I was blessed this week to share at Ladies of Hope, a local monthly Bible study, about a practice that helps prepare me for my day: praying the armor of God. Plenty of people pray the rosary of the Lord’s Prayer. When we pray, it is often helpful to have a guide or template. Such forms give our prayers structure and can help us relate our concerns to God when we don’t know what to say.
One passage that helps me pray is Ephesians 6:10-17, which urges believers to put on God’s armor: The belt of truth, the breastplate of righteousness, shoes to spread the Gospel of peace, the shield of faith, the helmet of salvation and the sword of the Spirit, God’s word.
If you happen to drive down the country road where I like to walk and pray in the morning, you might find me buckling an imaginary belt around my waist as I ask God to keep me in his truth. Or you might spot me raising an imaginary helmet to my head as I thank God for his salvation. Wacky? You bet! But the gestures remind me of my need for God’s protection.
Armor is mostly defensive. A soldier’s most vulnerable areas are the head and the heart. But one piece of armor that has often puzzled me is the breastplate of righteousness. Maybe it is the childhood memory of sitting on my living room couch while a church friend’s parents informed my mother that their daughter was no longer allowed to play with me, but the word ‘righteousness’ leaves a bitter, metallic taste in my mouth. Their self-righteousness told me I wasn’t good enough to play with their daughter.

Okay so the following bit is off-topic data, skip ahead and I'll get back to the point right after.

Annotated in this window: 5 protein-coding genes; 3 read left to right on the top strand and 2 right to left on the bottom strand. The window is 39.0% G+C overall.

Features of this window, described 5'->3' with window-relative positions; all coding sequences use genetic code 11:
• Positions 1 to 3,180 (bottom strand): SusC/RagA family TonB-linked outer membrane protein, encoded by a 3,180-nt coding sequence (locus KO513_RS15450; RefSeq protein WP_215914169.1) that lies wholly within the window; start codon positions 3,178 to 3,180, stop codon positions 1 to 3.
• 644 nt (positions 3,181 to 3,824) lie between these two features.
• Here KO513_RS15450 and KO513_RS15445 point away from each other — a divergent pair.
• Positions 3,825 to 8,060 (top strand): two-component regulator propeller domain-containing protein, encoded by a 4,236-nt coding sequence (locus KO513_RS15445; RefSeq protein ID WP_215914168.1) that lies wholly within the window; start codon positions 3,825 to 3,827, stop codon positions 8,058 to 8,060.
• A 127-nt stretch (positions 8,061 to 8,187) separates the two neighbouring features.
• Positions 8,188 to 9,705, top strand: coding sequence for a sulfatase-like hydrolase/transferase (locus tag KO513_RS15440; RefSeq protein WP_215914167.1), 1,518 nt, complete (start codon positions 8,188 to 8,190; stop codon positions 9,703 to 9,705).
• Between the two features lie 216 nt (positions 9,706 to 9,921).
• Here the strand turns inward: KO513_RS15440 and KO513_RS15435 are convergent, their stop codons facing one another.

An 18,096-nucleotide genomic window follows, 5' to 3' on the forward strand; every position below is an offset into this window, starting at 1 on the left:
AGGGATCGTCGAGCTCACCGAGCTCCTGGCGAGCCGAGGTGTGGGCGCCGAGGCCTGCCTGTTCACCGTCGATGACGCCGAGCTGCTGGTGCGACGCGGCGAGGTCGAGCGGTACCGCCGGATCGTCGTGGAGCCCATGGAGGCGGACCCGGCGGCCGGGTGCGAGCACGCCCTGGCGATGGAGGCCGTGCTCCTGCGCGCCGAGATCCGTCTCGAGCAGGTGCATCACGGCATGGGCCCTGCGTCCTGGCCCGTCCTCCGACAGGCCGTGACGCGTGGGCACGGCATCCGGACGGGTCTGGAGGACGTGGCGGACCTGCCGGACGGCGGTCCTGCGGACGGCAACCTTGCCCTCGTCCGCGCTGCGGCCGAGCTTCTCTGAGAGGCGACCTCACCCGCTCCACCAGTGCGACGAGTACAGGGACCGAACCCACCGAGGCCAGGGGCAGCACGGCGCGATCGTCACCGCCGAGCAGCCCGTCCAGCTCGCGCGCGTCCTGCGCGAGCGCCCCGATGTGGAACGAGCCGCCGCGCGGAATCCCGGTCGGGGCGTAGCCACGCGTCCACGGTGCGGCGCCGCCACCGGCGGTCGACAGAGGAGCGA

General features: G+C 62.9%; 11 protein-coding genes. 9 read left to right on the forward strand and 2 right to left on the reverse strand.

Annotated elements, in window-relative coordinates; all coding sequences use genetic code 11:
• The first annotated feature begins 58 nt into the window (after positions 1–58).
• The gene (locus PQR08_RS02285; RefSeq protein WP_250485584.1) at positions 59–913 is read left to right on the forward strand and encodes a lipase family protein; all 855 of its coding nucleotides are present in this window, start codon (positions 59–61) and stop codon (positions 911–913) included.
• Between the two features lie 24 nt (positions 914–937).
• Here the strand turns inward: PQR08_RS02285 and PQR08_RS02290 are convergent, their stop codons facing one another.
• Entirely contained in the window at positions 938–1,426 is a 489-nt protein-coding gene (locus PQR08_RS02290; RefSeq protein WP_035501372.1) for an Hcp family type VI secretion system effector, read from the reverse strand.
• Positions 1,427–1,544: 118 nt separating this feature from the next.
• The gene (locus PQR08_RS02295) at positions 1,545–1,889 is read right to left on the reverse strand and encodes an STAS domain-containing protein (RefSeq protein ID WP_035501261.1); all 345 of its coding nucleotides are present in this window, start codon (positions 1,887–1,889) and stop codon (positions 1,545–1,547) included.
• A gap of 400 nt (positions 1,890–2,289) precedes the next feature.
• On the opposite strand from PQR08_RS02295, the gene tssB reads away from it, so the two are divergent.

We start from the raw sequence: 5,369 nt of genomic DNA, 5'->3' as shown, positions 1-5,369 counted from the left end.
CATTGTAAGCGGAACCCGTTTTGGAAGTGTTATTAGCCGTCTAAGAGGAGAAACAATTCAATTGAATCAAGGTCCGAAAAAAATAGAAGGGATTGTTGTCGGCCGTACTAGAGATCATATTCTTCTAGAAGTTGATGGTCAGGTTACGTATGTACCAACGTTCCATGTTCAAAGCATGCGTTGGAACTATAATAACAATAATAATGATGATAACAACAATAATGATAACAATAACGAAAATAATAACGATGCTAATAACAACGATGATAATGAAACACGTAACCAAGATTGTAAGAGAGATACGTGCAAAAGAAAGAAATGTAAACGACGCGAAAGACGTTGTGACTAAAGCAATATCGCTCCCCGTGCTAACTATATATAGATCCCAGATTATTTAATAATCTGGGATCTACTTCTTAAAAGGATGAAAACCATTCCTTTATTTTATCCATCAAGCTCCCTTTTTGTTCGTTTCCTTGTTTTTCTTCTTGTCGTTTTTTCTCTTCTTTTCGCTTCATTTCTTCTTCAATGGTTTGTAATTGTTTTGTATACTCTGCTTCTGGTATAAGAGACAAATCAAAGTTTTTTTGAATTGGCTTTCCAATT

Self-righteousness is a poor counterfeit for true righteousness, which doesn’t come from the self at all. “We are made right with God by placing our faith in Jesus Christ. And this is true for everyone who believes, no matter who we are,” Paul says in Romans 3:22 (NLT). Sadly, the only kind of righteousness many people encounter isn’t from God. Instead, it is ugly, cruel and false. Wikipedia nails it, “Self-righteousness is a feeling or display (usually smug) of moral superiority derived from a sense that one’s beliefs, actions or affiliations are of greater value than those of the average person.”
Pretty shoddy breastplate. Worse, those who wear it often use self-righteousness as a weapon to wound others rather than as protective covering for the heart. In Hebrew, the word ‘righteousness’ implies honesty, justice, fairness and doing what is right. As God gives me the ability to do what is right, this is the plate that guards my heart. It isn’t about superiority, but about faith in Christ.
So if you see me walking along some morning, hands on my heart, know that I am thanking God for his protection and asking for the strength to be honest, just and fair. And if you’re interested in Ladies of Hope or our upcoming women’s retreat in Farmingdale on Sept. 8, click on my website and shoot me an email: firstname.lastname@example.org
Meadow Rue Merrill, author of the award-winning memoir, Redeeming Ruth, writes for children and adults from a little house in the big woods of midcoast Maine. Her Lantern Hill Farm picture-book series releases this fall with The Christmas Cradle